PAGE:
Wednesday, January 12, 2005

Rankist Generosity

As the aftermath of the tsunami continues to play out, Stalin's famous quote about a million deaths being a statistic while a single death is a tragedy couldn't be more true. The over-riding sentiment that seems to be attached to most stories is the rankist element that is part of any comment on individual or government sponsored contributions to the relief effort. There are also the accompanying desperate efforts to conjure up language that will express the feelings of shared grief but they just seem to...fall a bit flat.

What is tangible are the insinuations and outright scolding heaped on various nations and entertainment and sports superstars who haven't ponied up what is perceived to be an adequate amount. Those assertions crackle, are real, are something we can really associate with.

The one-upsmanship from various governments around the world can't help but be beneficial as the real amount of aid continues to increase. A closer look reveals that many strings are attached to various pledges. These dazzling promises and high figures may in part be based on low-interest loans and might well not materialize in full.

Donations made by various stars and duly advertised may also have ulterior motives, including an enhanced public image. Again, if the end result is more assistance, then it's great to see every overpaid thespian and steroid bloated pro athlete run scurrying to make a donation prior to their next interview so they can let the true figure roll off their tongue in a nonchalant way and appear genuinely moved.

Woe is the fool like Paradorn Srichiphan, a wealthy Thai tennis star, who made such a pathetically sniveling donation (10, 000 baht , about 250 US dollars) in comparison to his earnings, that he will most certainly pay for it in a real monetary way. The 10, 000 US he could have easily given will be eclipsed by the income loss he is sure to suffer as a result of this huge PR disaster.

Argue the rightness or wrongness of goading wealthy individuals into coughing up, but the fact is that failing to see in advance that this expectation was developing, means that a fool like Paradorn is ill-equipped to deal with all aspects of celebrity status. Such stars occupy an unreal position, are paid unreal amounts and thus are expected to demonstrate unreal and exaggerated displays of generosity. These individuals are given a great deal of leeway by most of the adoring and sycophantic public and an image of benevolence will solidify their standing. Come across as an ungrateful cunt and the public will happily join in as the media hammers them into remorse and humiliation.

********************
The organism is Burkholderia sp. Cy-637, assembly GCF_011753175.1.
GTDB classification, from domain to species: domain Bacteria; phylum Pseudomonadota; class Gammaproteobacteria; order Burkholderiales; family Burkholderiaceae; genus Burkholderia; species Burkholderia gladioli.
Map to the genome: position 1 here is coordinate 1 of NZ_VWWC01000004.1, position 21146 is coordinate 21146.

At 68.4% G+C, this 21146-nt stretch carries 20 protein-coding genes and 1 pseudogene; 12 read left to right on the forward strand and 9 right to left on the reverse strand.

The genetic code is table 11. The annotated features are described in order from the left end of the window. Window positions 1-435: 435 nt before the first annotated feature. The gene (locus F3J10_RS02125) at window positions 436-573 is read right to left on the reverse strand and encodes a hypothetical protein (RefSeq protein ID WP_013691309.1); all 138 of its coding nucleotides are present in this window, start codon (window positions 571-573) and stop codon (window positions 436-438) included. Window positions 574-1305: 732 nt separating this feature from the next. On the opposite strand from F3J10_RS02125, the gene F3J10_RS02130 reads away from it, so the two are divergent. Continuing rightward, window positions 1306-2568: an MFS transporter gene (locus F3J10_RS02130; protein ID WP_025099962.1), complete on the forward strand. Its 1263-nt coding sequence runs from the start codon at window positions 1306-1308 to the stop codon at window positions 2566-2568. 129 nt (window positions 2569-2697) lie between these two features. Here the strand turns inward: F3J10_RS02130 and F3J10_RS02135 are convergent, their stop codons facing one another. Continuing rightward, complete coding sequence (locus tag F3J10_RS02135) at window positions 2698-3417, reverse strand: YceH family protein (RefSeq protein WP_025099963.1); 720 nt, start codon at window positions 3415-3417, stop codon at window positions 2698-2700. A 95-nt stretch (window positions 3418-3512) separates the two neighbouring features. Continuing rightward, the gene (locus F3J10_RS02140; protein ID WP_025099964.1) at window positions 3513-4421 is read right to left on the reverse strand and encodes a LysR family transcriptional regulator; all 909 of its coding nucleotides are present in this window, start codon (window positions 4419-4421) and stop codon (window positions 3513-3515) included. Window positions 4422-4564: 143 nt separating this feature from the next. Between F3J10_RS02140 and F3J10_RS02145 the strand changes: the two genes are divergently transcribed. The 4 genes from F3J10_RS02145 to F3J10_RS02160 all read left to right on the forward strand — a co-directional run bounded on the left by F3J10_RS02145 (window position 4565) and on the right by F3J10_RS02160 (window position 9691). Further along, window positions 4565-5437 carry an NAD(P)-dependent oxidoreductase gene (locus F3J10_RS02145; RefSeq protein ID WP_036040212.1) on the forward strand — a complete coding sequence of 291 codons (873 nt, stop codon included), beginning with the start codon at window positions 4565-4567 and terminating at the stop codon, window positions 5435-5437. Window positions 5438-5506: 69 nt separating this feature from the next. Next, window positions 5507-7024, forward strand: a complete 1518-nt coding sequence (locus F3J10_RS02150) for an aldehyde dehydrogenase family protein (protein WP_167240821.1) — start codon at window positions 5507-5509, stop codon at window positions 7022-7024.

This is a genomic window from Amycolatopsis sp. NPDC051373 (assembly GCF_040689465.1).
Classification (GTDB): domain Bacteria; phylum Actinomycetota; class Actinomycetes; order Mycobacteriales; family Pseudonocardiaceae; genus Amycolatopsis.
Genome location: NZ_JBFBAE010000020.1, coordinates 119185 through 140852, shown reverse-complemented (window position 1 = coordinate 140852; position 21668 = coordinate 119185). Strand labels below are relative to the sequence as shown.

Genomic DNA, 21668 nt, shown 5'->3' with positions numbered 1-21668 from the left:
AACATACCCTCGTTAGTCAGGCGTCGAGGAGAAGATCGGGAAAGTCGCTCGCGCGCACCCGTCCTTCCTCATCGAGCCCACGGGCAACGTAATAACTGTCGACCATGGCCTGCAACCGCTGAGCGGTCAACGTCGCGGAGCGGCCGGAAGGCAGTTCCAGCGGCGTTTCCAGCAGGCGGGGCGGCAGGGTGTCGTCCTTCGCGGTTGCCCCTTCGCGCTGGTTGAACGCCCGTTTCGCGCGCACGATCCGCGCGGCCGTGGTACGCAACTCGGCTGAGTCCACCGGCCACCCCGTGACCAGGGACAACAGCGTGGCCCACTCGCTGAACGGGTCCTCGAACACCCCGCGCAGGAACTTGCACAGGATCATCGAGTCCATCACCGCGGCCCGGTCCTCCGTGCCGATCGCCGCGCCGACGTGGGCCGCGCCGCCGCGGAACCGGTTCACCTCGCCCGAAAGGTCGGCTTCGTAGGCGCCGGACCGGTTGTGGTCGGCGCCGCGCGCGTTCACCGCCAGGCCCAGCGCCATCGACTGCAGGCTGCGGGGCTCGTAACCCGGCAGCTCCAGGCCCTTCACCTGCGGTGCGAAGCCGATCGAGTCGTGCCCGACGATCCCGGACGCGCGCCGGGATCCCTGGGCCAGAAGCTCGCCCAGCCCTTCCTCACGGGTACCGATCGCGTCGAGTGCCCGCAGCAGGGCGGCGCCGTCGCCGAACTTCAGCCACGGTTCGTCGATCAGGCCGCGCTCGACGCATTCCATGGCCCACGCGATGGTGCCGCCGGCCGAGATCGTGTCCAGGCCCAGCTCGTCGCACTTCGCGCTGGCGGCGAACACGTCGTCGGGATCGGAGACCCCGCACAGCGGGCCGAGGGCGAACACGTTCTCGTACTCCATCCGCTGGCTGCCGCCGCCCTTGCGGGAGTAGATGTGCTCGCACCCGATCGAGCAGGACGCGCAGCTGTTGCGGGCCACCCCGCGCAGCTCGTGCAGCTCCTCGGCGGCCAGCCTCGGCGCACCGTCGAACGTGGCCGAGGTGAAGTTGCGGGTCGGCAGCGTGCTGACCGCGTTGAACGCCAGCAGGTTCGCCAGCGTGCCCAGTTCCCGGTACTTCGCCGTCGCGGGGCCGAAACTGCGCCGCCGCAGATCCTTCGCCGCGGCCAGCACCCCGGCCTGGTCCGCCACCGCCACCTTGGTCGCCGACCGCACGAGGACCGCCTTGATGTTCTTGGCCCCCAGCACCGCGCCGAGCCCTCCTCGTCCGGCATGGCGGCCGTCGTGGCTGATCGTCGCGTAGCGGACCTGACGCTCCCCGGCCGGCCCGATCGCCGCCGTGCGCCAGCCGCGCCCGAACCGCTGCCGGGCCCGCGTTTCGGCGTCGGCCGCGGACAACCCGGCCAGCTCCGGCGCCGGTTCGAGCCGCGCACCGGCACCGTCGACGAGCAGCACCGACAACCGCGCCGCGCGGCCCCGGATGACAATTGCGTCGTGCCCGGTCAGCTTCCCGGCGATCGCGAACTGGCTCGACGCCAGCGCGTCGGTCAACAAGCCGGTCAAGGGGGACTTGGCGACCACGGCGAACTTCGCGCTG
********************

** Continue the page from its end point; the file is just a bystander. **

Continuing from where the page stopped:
Part of the whole post-disaster posturing is a sociological study in group-think. Is it a spontaneous outpouring and world-wide reaction or can people be routed into pre-existing emotional gatherings that they can latch onto? Is "the media" a sentient force that dictates our reactions or simply a reflection of our collective feelings?

Quite often humans do have the power to dictate how others will respond in any given situation. For example, in the case of a man trying to seduce a woman. Most fools recognize that females are the half of humanity who give off signals and indicate whether they are in any way interested in the attentions of a particular slob. Still, any tit who maneuvers into the position of being alone with a tart should realize that he holds the license for the negation of the woman's inhibition. All he has to do is issue the license and eliminate any simpering gestures of hesitation or that sickening coyness that some assholes from western nations exhibit around women. Avoid any behaviour that hints at and lets a woman buy into that contrived image of a pure virginal chastity and she will instead opt for that which she really longs for. To be stapled to the mattress with a rigorous and energetic shag.

The world-wide reaction to the tsunami disaster is most striking then, as compared to the response towards the slaughter that continues in Iraq. As succinctly pointed out and asked by Terry Jones (the same member of the Monty Python comedy troupe) in a commentary in the Guardian; what has contributed to such vastly different amounts of attention and monetary aid despite the similar toll in lives? Is it the sudden ferocity of the tsunami? The instant destruction? The belief that perhaps we could have been victims if we had vacationed at a different time and maybe, just maybe those foreign cunts with the strange culture and guttural language in Iraq might just have deserved what they got if only a tiny bit? The lack of media coverage (surely)?

Speaking of Iraq, the Guardian continues to demonstrate why it is the top online newspaper bar none with this account from an Iraqi film-maker in the days after the much touted route of Fallujah by US forces back in November. A bleak, macabre landscape greeted him, soaked with misery, desperation and rage. Most noticeably he asks, where are all the bodies of the insurgents the yanks claimed to have killed? He also guarantees that a civil war will kick-off in the very near future.

Maybe any amount of assistance for Iraq would open our eyes to just how horrific things are there at the moment and would highlight our own culpability in the massacre. Comparatively, our spontaneous and generous outpouring towards the countries affected by the tsunami strengthens our image of a world full of caring and just souls in which we all play an important role.